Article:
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A symbolic stepping stone

By June 20 we will know whether global index operator MSCI has finally relented to allow mainland Chinese stocks entry into its widely tracked regional equity benchmarks.

The US firm has rejected inclusion of A-shares1 from the world’s second largest economy for the past three years, citing concerns over the inability to access, trade and cash in stocks freely.

But we detect a marked change in MSCI’s accommodation this year. Far from endorsing Beijing’s effort to address previous impediments surrounding ownership rights, capital repatriation limits and trading suspensions, the index creator has instead modified its admission criteria to such a degree that China’s entry now appears a formality.

It has swapped the framework by which global investors would access A-shares from schemes restricted by investment quotas to Stock Connect, the trading loop directly linking the exchanges of Hong Kong, Shanghai and Shenzhen.

In one swoop it is side-stepping a number of constraints. Stock Connect has no quota requirements; it is open to all investors without need of a licence; and it has no restrictions on capital mobility since trading happens in offshore yuan (CNH) – a freely convertible currency not subject to capital controls. In short it ticks the key boxes on access and liquidity.

Further, MSCI has included only large-cap companies and excluded dual-listed stocks that feature in the MSCI China Index to reduce overlapping exposures. It has also exempted constituents suspended for more than 50 days over the previous 12 months.

What it boils down to is just 169 stocks eligible for inclusion, representing 5% of all listed mainland companies. If approved, A-shares would account for 0.5% of the MSCI Emerging Markets Index – less than half the weighting of last year’s proposal for inclusion.

We see this latest approach as indicative of MSCI’s enduring caution – something we share when it comes to investing in emerging markets.

We see this latest approach as indicative of MSCI’s enduring caution – something we share when it comes to investing in emerging markets. MSCI was unable to incorporate Shenzhen Stock Connect last year as that scheme was still pending, but it is now up and running and has improved A-share investibility.

Still, the $5-$15 billion which could flow into A-shares from funds passively tracking MSCI’s Emerging Markets Index will be marginal in the context of China’s onshore bourses’ combined market capitalisation of almost $7 trillion.

Hence, we view MSCI’s likely action as largely symbolic. Besides, implementation may take until June next year. After that the weighting of A-shares is likely to go up only slowly, in line with broad-scale improvements in accessibility and liquidity.

As it stands, Stock Connect is far from perfect. It takes several hours between buying and receiving shares. For some investors this poses an unpalatable credit and counterparty risk. Stock Connect is also subject to daily trading limits, which run contrary to freedom of access.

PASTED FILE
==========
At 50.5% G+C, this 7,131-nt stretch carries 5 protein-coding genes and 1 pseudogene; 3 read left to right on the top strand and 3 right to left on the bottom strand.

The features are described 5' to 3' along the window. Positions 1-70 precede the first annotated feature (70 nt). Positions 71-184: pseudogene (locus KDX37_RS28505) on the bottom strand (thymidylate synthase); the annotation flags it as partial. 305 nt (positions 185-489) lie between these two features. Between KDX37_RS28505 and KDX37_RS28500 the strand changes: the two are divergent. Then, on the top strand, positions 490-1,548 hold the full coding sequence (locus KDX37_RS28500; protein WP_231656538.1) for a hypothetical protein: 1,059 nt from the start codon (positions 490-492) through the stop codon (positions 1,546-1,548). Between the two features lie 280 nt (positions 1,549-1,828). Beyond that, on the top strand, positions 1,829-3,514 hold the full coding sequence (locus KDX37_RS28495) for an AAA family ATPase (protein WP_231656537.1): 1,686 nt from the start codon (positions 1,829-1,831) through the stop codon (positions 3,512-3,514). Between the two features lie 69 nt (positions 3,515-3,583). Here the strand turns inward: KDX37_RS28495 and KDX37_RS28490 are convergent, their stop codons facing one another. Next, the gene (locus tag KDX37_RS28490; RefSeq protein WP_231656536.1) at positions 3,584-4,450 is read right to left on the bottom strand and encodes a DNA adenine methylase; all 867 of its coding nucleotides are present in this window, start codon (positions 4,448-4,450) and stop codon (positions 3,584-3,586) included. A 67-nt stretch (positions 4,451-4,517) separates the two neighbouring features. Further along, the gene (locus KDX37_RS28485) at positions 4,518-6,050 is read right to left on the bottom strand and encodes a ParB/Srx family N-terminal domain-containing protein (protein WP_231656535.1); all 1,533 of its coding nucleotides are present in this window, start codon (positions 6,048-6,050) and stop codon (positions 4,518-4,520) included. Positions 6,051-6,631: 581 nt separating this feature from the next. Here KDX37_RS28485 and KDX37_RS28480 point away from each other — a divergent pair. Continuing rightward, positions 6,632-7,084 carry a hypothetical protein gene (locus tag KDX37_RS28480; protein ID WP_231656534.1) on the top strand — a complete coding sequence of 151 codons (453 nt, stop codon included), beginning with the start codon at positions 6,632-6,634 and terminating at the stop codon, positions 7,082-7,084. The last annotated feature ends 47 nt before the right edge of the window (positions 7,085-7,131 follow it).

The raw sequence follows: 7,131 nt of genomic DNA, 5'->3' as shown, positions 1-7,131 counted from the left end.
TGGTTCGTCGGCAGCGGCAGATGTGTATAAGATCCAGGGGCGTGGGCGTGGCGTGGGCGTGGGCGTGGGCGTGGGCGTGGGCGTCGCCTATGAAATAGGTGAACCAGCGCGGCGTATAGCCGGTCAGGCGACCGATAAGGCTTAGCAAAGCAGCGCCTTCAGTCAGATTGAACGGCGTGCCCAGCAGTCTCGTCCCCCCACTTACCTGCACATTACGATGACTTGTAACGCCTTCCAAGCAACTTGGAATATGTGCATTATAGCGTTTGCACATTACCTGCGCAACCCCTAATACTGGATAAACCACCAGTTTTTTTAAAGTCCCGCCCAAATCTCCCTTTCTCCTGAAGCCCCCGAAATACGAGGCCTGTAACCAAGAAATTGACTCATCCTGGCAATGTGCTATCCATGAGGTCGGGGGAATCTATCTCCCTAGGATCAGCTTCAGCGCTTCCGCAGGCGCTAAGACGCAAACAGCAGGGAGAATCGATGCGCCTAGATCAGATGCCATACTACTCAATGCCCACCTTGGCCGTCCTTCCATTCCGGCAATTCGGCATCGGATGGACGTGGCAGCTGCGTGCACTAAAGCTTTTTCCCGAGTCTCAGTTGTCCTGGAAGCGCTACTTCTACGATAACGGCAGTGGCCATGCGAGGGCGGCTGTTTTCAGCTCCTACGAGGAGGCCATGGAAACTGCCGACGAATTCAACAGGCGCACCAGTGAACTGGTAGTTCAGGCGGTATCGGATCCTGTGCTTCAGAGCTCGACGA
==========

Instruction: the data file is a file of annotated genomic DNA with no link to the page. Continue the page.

Another weakness is that China has the highest number of voluntary trading suspensions worldwide, even after a regulatory drive in May last year to curtail the practice. Pre-approval requirements on certain financial products and a lack of hedging tools highlight further areas for improvement.

These gripes apart, given how tight the scope of MSCI’s proposed framework is we see little reason for institutional investors not to welcome China in.

From a developmental perspective, index-driven money should offer a foil to the retail speculation behind most A-share trading. Indeed, index inclusion may begin to foster a longer-term, institutionalised mind-set, exposing local managements to global standards of accountability. Positive shareholder activism can propel improvements in profitability, and profit-sharing, to everyone’s benefit. That said, the current level of foreign participation is miniscule.

MSCI’s decision has no practical application for us as a stock-picker. We invest in companies based on strict criteria such as sustainable earnings and progressive capital management. An influx of index-tracking capital will not answer to such considerations of quality.

It is important to Beijing that it gets the nod from MSCI so it can evidence further progress in its drive to deregulate and liberalise its capital account. But it is a stepping stone. Consider the markets that stand to lose as money in emerging markets shifts inexorably to China over time. Eventually that might be the bigger story.

Image credit: Ikon Images / Alamy Stock Photo

This article was published in Business Insider on 13th June 2017

1A shares are ‘onshore’ shares in mainland China-based companies that trade on the Chinese stock exchanges such as the Shanghai Stock Exchange and the Shenzhen Stock Exchange.

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